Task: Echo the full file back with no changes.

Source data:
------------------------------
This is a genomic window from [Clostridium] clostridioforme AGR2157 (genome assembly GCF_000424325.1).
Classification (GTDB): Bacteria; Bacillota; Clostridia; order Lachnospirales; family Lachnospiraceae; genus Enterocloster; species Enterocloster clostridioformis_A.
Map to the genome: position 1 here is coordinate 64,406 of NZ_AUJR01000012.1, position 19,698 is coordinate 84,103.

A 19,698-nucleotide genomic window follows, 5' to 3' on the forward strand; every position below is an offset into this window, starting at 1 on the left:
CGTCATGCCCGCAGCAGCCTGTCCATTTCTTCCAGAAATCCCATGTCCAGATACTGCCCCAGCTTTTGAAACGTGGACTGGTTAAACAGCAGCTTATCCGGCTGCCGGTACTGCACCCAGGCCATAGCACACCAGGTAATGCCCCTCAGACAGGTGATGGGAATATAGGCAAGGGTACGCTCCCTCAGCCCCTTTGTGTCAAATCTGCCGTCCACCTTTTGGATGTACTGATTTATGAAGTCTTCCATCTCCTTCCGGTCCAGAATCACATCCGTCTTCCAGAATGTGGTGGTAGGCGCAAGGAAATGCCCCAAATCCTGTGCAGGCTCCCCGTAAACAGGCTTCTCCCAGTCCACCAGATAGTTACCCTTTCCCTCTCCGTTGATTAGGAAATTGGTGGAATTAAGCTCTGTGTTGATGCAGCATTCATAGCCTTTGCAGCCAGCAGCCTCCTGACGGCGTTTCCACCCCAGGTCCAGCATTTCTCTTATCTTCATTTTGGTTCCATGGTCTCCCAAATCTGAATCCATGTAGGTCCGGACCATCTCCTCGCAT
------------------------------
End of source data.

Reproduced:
This is a genomic window from [Clostridium] clostridioforme AGR2157 (genome assembly GCF_000424325.1).
Classification (GTDB): Bacteria; Bacillota; Clostridia; order Lachnospirales; family Lachnospiraceae; genus Enterocloster; species Enterocloster clostridioformis_A.
Map to the genome: position 1 here is coordinate 64,406 of NZ_AUJR01000012.1, position 19,698 is coordinate 84,103.

A 19,698-nucleotide genomic window follows, 5' to 3' on the forward strand; every position below is an offset into this window, starting at 1 on the left:
CGTCATGCCCGCAGCAGCCTGTCCATTTCTTCCAGAAATCCCATGTCCAGATACTGCCCCAGCTTTTGAAACGTGGACTGGTTAAACAGCAGCTTATCCGGCTGCCGGTACTGCACCCAGGCCATAGCACACCAGGTAATGCCCCTCAGACAGGTGATGGGAATATAGGCAAGGGTACGCTCCCTCAGCCCCTTTGTGTCAAATCTGCCGTCCACCTTTTGGATGTACTGATTTATGAAGTCTTCCATCTCCTTCCGGTCCAGAATCACATCCGTCTTCCAGAATGTGGTGGTAGGCGCAAGGAAATGCCCCAAATCCTGTGCAGGCTCCCCGTAAACAGGCTTCTCCCAGTCCACCAGATAGTTACCCTTTCCCTCTCCGTTGATTAGGAAATTGGTGGAATTAAGCTCTGTGTTGATGCAGCATTCATAGCCTTTGCAGCCAGCAGCCTCCTGACGGCGTTTCCACCCCAGGTCCAGCATTTCTCTTATCTTCATTTTGGTTCCATGGTCTCCCAAATCTGAATCCATGTAGGTCCGGACCATCTCCTCGCAT